2004 – Draft Pick No. 10
Drafted: Luke Jackson
Re-Drafted: Kevin Martin
The team did not get the most out of their top-10 selection in 2004. In hindsight, Al Jefferson Tony Allen, Kris Humphries, Josh Smith, and even J.R. Smith are upgrades over Oregon’s Luke Jackson. Injuries slowed his progress and hampered his development. He lasted only two years and was an absolute waste of a draft pick; even if he came in highly touted.
The other names listed were all upgrades. Humphries was a better double-double machine than Gooden when Humphries was at his peak. Josh Smith is one of the more noteworthy names to never make an All-Star team, even if he was a key part of the Hawks run in the late ’00s. J.R. Smith has always been a unique shooter to warrant key minutes. Allen would’ve been the best defender on a team built for defense. So that one stings. Then there’s Jefferson, who arguably had the best career outside of the top10 but didn’t fit with what the Cavs were looking for at this spot.
So who should the team have taken instead? Kevin Martin.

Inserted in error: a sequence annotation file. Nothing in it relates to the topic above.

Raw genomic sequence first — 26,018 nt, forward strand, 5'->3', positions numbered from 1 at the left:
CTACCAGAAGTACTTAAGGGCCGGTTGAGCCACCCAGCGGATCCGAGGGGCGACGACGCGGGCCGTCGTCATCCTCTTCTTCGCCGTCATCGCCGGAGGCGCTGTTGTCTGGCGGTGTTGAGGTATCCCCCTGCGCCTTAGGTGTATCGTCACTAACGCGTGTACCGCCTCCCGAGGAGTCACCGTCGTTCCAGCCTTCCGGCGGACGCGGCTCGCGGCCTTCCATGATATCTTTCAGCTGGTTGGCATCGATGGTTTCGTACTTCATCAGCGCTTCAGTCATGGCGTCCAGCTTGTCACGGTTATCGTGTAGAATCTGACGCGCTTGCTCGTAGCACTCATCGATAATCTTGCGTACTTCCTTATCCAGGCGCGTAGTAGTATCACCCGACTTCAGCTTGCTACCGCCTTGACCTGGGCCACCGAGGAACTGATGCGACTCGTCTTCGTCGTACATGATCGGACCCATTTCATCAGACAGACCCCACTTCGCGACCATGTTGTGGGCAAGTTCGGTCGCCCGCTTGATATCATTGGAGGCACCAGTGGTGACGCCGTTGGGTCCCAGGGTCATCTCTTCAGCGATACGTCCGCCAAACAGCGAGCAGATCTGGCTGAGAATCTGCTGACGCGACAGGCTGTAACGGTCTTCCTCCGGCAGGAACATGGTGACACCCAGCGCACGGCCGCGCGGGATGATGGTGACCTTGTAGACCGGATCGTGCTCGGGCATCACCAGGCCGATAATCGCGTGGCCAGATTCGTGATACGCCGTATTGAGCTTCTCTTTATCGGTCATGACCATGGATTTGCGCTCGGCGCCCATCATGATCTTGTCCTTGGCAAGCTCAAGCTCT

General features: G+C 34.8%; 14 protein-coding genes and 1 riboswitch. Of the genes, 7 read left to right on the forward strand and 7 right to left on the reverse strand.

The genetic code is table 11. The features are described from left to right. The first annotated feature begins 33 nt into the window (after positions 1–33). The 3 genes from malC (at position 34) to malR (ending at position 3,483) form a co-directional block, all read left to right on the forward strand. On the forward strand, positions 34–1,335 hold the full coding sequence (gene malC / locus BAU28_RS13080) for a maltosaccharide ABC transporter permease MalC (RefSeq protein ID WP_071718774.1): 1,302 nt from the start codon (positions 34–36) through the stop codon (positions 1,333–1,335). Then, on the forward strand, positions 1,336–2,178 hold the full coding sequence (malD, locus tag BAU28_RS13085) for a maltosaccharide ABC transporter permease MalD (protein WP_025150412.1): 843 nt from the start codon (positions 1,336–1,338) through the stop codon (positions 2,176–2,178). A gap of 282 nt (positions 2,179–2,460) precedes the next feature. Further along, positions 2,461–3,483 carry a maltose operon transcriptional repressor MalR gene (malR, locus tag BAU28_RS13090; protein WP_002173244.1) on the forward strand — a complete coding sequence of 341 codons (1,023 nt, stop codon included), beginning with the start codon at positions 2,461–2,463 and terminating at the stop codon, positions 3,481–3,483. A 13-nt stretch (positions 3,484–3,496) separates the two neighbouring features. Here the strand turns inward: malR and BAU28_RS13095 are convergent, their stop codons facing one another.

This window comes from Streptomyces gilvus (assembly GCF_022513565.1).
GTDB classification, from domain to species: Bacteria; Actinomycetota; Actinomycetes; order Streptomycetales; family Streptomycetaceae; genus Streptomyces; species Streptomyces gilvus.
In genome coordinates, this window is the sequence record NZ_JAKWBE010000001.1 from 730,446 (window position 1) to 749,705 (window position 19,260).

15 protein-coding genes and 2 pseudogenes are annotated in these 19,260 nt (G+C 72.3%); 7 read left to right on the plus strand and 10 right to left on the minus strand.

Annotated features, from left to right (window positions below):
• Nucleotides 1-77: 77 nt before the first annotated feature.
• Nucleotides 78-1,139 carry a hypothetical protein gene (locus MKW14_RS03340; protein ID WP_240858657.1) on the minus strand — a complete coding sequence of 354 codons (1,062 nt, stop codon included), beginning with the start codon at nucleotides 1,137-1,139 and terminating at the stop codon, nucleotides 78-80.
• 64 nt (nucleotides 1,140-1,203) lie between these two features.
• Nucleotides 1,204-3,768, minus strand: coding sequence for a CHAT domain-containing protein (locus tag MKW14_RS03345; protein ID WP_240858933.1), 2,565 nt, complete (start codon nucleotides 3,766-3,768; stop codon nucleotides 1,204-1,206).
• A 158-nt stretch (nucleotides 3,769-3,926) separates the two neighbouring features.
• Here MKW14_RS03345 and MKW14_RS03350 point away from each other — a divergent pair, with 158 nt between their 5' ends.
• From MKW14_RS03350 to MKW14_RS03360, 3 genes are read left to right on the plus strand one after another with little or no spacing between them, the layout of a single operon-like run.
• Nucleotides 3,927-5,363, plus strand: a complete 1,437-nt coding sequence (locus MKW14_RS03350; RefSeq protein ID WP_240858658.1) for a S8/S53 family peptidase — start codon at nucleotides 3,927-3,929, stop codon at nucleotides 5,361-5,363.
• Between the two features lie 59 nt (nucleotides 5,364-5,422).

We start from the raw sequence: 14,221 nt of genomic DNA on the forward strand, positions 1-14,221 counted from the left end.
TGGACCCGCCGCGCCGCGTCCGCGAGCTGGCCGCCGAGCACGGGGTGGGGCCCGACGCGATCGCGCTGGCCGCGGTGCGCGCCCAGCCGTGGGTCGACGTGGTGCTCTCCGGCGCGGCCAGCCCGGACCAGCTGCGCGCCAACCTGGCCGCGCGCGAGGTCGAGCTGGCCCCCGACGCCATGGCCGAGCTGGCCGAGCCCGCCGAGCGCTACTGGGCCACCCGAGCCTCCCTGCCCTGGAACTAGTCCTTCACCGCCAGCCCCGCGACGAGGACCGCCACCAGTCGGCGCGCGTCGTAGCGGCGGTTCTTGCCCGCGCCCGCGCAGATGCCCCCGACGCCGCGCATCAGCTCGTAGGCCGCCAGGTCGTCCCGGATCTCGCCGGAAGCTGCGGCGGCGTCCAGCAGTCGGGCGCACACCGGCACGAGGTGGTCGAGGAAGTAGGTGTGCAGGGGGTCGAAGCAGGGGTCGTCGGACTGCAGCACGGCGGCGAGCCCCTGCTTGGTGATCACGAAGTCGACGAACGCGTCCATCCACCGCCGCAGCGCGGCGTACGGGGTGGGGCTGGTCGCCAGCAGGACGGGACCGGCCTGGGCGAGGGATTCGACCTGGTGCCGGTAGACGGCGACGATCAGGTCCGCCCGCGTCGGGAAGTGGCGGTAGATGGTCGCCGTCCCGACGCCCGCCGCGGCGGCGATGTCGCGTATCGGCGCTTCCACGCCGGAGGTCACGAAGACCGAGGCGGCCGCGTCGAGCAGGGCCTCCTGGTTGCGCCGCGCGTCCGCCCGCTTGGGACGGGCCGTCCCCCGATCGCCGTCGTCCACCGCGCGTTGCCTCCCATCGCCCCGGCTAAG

Now Martin doesn’t have the awards or name value that some may expect but he averaged 17 points a game for an entire season nine times in his career. He hit 20 points a game six times. James never played with one player who was a 20 PPG scorer until he left the Cavs in 2010.
Martin was actually the type of player everyone had hoped Jackson would be. He fit into the scheme and he was a scrappy defender. Alongside James, this team actually wins a lot more and Martin goes to the All-Star game a few times.
The team didn’t have a second-round pick but did acquire Anderson Varejao, the 31st pick in the draft (first in the second-round) just a month after the draft ended.